Top five: high school football books


As a non-American, the significance of high school football is often surprising to me. The fact that there are high school stadiums that hold thousands of spectators is mind-boggling. Yet sometimes it is possible to understand what creates such fervour. Love of the game plays a part, as does the potential on display on the field. For many, the amateurism seems to appeal; they like the fact that the players aren’t being paid beyond their wildest dreams.

However, as these five books demonstrate, the appeal of high school football is often about local identity and small communities trying to hold onto their place in a world that seems to be leaving them behind. All five do an excellent job of explaining the significance of high school football to the communities in question and uncover some remarkable stories about just how meaningful school sport can be.

1Friday Night Lights (1990) by HG Bissinger

The ultimate high school football book is also a landmark work of non-fiction on any subject. Bissinger spent a year in Odessa, Texas, following the 1988 Permian High School Panthers and their bid to win the state championship. He profiled the players and coaches of the team as well as familes and locals in an attempt to explain Odessa’s football obsession. The success of the book led to a movie and a long-running TV series.
Buy the book: Amazon US | Amazon UK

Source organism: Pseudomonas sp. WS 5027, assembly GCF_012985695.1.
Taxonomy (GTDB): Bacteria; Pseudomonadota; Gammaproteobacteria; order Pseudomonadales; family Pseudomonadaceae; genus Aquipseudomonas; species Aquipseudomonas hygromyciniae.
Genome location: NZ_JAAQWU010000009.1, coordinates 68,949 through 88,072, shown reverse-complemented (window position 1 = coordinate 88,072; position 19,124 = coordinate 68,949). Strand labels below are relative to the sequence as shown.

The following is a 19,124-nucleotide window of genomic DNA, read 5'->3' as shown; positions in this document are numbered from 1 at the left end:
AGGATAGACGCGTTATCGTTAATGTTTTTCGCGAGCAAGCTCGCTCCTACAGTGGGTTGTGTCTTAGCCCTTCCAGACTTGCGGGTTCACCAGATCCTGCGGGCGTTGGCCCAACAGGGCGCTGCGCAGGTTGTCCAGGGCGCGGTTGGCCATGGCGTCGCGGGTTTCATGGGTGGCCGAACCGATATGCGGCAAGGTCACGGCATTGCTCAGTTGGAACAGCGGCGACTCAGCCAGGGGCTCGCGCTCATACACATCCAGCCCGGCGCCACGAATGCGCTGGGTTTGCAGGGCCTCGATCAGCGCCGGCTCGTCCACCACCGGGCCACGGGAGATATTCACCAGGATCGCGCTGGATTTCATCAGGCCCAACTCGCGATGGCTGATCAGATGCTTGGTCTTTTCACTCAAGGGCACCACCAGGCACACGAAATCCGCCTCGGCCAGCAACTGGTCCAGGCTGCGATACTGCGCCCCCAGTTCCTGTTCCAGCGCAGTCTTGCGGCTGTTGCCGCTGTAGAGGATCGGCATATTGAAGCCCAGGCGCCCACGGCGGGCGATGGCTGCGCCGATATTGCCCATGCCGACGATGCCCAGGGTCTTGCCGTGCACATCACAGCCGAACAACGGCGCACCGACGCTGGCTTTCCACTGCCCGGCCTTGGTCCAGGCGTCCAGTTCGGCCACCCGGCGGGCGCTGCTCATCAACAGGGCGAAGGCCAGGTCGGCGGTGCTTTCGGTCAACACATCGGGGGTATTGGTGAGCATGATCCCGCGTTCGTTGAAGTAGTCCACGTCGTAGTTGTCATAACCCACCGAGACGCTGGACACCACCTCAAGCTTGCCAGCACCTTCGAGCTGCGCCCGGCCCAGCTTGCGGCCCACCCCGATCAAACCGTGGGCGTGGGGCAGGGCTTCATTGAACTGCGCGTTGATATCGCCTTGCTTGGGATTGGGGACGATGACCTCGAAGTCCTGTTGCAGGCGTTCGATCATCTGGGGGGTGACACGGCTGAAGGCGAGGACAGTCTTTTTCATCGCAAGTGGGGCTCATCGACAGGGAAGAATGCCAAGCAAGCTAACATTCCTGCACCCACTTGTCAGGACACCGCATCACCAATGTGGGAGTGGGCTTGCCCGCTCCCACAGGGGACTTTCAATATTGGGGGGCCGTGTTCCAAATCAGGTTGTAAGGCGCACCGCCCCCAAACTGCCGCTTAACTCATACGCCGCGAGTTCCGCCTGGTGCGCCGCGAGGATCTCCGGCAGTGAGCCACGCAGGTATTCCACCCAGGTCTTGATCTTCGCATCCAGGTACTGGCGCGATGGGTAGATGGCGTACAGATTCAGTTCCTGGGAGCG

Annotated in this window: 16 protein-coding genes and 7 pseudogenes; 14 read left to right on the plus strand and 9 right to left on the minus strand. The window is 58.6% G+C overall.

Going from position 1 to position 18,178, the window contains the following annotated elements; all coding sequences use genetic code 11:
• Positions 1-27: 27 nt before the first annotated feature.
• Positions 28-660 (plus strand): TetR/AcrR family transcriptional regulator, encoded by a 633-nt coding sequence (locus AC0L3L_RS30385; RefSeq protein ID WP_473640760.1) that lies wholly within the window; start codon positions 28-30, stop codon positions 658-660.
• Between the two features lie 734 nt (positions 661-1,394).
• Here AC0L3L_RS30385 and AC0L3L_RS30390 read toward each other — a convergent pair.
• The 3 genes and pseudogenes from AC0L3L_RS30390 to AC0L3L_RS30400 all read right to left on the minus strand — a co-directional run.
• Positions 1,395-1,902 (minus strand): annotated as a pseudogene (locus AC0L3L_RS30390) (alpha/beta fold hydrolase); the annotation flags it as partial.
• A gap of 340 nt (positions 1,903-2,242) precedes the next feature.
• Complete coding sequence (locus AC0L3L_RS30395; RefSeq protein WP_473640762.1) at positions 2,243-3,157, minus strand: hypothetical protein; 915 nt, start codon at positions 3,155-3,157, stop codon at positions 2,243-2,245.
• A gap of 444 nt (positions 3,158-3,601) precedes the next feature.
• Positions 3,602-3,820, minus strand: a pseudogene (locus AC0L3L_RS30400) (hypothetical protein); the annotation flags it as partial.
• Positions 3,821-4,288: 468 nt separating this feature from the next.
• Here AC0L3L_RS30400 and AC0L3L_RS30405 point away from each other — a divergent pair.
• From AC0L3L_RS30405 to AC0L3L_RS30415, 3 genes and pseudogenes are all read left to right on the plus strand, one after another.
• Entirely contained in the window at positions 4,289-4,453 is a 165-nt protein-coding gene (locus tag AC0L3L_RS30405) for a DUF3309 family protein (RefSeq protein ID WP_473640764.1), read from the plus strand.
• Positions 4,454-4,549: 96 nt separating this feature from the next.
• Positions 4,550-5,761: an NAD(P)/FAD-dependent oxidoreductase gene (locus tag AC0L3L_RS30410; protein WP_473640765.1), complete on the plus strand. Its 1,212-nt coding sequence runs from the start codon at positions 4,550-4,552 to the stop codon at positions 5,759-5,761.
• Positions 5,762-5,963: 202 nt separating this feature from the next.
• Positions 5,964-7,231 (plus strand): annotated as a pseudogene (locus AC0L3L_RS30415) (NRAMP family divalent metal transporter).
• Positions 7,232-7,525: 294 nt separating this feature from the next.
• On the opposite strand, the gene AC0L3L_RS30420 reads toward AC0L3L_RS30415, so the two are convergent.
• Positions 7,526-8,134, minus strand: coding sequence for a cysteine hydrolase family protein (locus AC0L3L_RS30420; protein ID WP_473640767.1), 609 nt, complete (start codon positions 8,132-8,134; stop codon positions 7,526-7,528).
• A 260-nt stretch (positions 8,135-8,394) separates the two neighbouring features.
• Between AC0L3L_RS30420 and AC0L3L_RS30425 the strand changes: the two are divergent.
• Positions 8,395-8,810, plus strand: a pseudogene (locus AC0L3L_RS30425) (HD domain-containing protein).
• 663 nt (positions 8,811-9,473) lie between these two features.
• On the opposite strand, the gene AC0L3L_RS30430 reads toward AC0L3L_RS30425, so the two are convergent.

2City of Champions (2018) by Hank Gola

In 1939, a high school team from Garfield, New Jersey, stunned the football world by winning the national championship. Gola, a Garfield native, tells the story of the Garfield Boilermakers while also shedding light on America in the 1930s – a country on the brink of war and still emerging from the depression, where immigrants are establishing themselves and racism casts a dark shadow. It’s an incredibly detailed, meticulously researched book that brings alive more than just a high school team.
Full review: City of Champions
More: Hank Gola interview
Buy the book: Amazon US | Amazon UK

3Striking Gridiron (2014) by Greg Nichols

Forward to the 1950s now, and this story of high school football in Pennsylvania, set against the background of a national steel strike – the longest strike in American history. With the work situation bleak, the town of Braddock puts its hopes on the Tigers, a high school team coming off five seasons without defeat. Nichols relates that sixth season and examines the racial, class and labour tensions the accompanied it.
Buy the book: Amazon US

4Playing Through the Whistle (2017) by SL Price

Still in Pennsylvania, but this time in the 1980s, Playing Through the Whistle looks at a community struggling with the collapse of the steel industry. Price traces the decline of Aliquippa, as crime rises and drugs began to wreak havoc. The town tries to find solace in its high school football team.
Buy the book: Amazon US | Amazon UK

5Never Ran, Never Will (2018) by Albert Samaha

This isn’t about a high school team but it is about kids football. Samaha follows the Mo Better Jaguars, a boys football team in Brownsville, Brooklyn, where the sport is a sanctuary from violence and poverty. This is about kids growing up in a tough environment, with few options, and turning to team sport as a way to find structure, discipline and perhaps even a way out.
Buy the book: Amazon US | Amazon UK

Photo: Will Leverett


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